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Thursday, May 22, 2008

You just want to be on the side that's winning

Today I started earnestly going through my research in detail, extracting themes and ideas for the essay. My method for keeping myself focused on this involves tricking my brain into thinking I'm earning $12 an hour for it - entering the title, date and subject of each circular into a spreadsheet like I would normally do in a summer job. Apart from the motivational aspect of this, the list will probably be quite handy in those "where on earth did I read that good quote?" situations later.

Today I learned, to my amazement, that the CTU signed a "growth agreement" with the government in 1990 to the effect that they wouldn't ask for wage increases if the government would try to control inflation. If it had lasted to become operative, this agreement would have gone down as the biggest sellout in New Zealand union history. (A change of government and the Employment Contracts Act soon meant that unions had other things on their minds.) In order to have thought that the Growth Agreement was a good idea, the unions must have swallowed the neoliberal rhetoric on the evils of inflation hook, line and sinker. Furthermore, they must also have believed the part about inflation being the fault of workers with too much bargaining power, and the part about productivity gains being the only way to justify wage increases.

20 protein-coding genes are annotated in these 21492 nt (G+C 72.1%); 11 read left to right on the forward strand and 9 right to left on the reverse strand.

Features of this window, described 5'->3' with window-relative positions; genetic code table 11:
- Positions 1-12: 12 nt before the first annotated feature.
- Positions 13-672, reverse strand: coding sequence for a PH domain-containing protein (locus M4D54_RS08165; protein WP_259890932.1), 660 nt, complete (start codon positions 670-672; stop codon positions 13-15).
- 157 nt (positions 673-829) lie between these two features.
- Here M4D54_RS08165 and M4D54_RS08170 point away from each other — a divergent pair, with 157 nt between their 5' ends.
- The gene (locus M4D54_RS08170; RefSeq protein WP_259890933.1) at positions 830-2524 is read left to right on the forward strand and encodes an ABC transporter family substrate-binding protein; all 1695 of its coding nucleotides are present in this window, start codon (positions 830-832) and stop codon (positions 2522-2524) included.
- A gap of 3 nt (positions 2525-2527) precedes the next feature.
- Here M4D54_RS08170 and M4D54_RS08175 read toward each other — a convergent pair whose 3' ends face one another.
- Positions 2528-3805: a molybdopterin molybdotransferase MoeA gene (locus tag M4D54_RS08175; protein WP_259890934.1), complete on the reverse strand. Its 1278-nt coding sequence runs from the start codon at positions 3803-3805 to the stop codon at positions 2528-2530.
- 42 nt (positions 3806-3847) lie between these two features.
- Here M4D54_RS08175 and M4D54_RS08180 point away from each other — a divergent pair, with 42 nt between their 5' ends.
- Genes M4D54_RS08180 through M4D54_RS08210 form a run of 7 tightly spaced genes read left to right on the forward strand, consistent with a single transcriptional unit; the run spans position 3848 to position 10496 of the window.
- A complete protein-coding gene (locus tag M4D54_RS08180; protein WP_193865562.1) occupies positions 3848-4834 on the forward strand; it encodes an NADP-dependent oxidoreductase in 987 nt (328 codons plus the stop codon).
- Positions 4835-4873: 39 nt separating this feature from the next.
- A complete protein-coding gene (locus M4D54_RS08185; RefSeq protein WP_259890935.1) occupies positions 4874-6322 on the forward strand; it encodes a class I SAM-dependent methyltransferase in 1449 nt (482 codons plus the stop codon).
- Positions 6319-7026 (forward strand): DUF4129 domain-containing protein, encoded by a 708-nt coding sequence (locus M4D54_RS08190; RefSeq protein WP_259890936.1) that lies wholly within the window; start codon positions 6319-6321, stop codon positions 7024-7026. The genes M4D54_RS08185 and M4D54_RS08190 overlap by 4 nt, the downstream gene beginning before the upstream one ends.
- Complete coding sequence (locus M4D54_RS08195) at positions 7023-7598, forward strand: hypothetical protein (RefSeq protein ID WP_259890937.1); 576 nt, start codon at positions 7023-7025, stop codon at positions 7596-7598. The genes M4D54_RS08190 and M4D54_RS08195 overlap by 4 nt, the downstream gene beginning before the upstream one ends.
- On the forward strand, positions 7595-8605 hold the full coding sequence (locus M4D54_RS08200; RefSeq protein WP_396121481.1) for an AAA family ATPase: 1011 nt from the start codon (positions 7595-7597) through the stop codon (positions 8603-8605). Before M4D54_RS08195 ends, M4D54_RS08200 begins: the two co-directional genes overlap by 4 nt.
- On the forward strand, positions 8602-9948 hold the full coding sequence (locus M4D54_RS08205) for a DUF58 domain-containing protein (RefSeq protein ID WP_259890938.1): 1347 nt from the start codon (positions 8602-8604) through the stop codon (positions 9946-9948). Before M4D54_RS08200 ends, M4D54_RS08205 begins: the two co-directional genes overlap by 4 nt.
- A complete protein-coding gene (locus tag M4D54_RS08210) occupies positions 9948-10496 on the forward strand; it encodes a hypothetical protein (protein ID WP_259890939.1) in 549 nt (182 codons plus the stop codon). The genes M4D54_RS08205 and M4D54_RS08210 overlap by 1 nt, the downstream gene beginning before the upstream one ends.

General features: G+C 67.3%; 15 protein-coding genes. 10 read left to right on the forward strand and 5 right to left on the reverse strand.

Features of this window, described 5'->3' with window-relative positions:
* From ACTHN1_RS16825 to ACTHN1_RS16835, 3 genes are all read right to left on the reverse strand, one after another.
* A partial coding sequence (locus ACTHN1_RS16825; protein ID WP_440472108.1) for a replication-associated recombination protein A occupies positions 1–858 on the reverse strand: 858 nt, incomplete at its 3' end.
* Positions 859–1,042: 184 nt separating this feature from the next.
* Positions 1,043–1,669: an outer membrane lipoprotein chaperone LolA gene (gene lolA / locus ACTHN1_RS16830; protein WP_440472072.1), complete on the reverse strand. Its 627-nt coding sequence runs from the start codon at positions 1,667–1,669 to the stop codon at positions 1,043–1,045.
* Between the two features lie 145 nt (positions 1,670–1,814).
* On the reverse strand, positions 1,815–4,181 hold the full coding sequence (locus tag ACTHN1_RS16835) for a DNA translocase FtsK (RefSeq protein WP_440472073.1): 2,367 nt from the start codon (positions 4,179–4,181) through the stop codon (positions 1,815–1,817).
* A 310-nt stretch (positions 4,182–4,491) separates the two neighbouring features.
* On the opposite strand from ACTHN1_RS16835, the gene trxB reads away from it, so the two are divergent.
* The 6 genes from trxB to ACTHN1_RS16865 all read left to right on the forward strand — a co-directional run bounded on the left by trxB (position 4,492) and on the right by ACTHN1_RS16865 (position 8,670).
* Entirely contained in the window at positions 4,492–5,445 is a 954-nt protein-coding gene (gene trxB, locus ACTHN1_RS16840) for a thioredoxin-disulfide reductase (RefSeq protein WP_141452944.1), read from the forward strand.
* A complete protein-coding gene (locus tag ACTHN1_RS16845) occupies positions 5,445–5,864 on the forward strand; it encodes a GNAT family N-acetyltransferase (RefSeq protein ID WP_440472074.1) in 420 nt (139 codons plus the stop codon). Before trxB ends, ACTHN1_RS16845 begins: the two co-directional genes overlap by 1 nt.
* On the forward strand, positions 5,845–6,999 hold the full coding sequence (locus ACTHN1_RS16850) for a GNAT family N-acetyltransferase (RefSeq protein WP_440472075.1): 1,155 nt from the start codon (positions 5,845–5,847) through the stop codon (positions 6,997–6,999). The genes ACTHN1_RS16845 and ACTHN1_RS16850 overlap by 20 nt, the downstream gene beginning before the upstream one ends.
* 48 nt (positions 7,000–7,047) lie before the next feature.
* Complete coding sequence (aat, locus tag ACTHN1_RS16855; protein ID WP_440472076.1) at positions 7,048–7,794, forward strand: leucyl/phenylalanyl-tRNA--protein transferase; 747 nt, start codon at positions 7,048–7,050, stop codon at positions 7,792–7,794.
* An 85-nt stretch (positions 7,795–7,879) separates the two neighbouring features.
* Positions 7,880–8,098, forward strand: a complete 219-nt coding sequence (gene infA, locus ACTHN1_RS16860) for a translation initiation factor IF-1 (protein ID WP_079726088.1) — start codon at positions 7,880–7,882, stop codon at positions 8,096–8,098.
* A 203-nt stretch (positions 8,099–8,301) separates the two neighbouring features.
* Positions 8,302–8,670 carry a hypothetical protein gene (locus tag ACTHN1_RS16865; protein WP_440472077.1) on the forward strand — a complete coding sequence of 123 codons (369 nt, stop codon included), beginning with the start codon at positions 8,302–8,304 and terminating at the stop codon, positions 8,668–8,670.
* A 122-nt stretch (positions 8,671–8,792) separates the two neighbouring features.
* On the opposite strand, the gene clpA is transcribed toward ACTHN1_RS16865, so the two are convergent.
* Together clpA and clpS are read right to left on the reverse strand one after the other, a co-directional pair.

They sold the agreement to their members with claims that lower inflation would lead to lower interest rates, so by helping the government to control inflation they were really helping workers. From here that looks like a remarkably thin excuse. The experience of years of neoliberalism has taught us that unions must stick to their own game if they're to achieve anything at all. Even back then, the unionists must have realised the enormity of what they were giving up in exchange for so little. I can only conclude that they must have been very afraid of something to agree to such a deal - and one year later, their fears were realised with the passing of the ECA. As it turned out, not even handing over the best of their power to the government could save them in those dark days.

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